A few years back designer Outi Korpilaakso decided to jump off the faceless fashion ride and provide customers elegant items with full transparency. Besides designing out of someone else’s trash, Lovia takes part in the pioneering work of developing new leathers from Finnsheep, elk and salmon.
For several years, Outi had worked for an international department store as a designer. However, inside her grew an ideological conflict. She enjoyed the job, but at the same time, she felt powerless as she couldn’t know who made and in what conditions her designs were made. The feeling grew stronger, working-hours wore her out and finally, Outi decided to quit her job.
Outi headed back to her second home, to a small town of Kuhmo, Finland, to figure out what she wanted to do. At her farmer grandparents, she was surrounded by nature and spent a lot of time wandering in the forests. There she tried to clarify herself what she could do or could she even continue do as a designer. Could she continue in the faceless fashion world?
After a while, the young designer realised that she could design from waste, from already existing materials. She decided that in her designs transparency would play an essential role and there would be faces behind her products.
Outi turned the traditional design process upside down. Instead of first designing, she decided that the materials come first. In 2014, Lovia, the high-end bags and jewellery brand, was founded. Outi’s teams’ mission is to utilise materials, which are left adrift in the world. So, they use excess and recycled leather, the by-products of the meat industry and cooperate with hunters. Due to its durability, leather was a clear choice in bags.
“In this time, animals are, nevertheless, raised for food. Although we do not support it, we don’t want the valuable material to be just dumped away – it’s not a solution. If used and treated right, leather is an ecological material.”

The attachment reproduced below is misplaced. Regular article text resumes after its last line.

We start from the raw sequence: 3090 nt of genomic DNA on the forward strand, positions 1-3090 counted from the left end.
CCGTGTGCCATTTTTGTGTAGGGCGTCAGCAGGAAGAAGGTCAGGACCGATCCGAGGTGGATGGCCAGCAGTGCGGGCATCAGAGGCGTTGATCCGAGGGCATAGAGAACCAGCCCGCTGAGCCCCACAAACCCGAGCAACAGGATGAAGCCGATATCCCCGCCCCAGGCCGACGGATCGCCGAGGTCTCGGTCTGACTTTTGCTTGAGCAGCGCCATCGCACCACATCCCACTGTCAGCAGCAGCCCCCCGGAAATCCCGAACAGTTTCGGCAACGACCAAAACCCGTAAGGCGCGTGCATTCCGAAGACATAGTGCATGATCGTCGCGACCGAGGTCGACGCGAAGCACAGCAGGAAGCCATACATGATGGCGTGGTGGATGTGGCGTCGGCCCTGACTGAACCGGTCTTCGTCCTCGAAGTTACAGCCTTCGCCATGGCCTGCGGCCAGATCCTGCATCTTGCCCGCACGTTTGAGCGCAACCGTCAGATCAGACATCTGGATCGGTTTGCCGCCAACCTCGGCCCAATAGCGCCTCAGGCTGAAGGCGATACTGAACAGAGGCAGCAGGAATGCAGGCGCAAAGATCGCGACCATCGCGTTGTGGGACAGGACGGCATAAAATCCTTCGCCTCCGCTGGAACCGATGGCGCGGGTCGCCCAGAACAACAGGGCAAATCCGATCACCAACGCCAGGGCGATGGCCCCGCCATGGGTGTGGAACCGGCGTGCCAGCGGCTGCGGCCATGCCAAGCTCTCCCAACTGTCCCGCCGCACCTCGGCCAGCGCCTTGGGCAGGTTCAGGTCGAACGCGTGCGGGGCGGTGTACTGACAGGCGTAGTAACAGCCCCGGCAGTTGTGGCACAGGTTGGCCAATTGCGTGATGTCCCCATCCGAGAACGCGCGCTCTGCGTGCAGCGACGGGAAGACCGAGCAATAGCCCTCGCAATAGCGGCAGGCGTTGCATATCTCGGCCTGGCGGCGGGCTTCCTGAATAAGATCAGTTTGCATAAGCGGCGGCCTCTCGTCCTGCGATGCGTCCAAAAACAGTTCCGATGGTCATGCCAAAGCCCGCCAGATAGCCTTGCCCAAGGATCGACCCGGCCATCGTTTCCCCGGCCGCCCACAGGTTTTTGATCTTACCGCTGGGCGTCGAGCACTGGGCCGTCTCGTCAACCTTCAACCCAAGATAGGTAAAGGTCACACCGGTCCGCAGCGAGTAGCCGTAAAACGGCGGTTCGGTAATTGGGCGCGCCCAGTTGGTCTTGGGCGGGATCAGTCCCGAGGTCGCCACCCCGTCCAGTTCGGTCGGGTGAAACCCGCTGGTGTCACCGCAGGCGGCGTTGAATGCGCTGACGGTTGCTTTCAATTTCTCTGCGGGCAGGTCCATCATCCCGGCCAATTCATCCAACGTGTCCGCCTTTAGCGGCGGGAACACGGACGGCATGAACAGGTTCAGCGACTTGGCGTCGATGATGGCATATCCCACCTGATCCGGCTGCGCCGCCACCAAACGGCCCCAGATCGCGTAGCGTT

She questions the vegetal footwear since they are plastic, which comes from oil. Not only is the manufacturing problematic, but also as waste plastic is a challenging material.
Outi emphasises that to her the new luxury is transparency. Therefore, Lovia created the especially impressive, unique product DNA concept, which reveals the whole production chain behind each Lovia design from zippers to the leather used. Each Lovia bag carries an individual code with which it’s possible to trace down the material sources behind it even years later.
In addition to full transparency, the DNA demonstrates the complexity of fashion industry and lights Lovia’s decisions made considering materials and makers.
“With the DNA concept we want to show that neither materials nor products do not come from outer space”, Outi highlights her values.
However, partners weren’t the easiest to find. Initially, the founders thought they could keep the production in Finland. Soon it turned out to be a challenge to find the expertise to produce Lovia’s bags in Finland, and now, the bags are manufactured at Clio Factory near Milan, Italy. There, artisan Fulvio Galbiati has over 30 years of experience in manufacturing designer bags and working for luxury labels, and his team has the expertise to do even the most demanding techniques.
The materials available and used give food for thought every week since Outi and her team want to make the best possible decisions. Some of the leather comes from furniture industry and Helsinki re-use centre, but Outi states that they also want to source new materials. With their carefully selected partners, Lovia is doing pioneer work. For example, Lovia’s elk hides are supplied from Nordic hunters, a network gathered by Kokkolan tannery since 90’s. Other examples of successful material experiments are Finnsheep and salmon.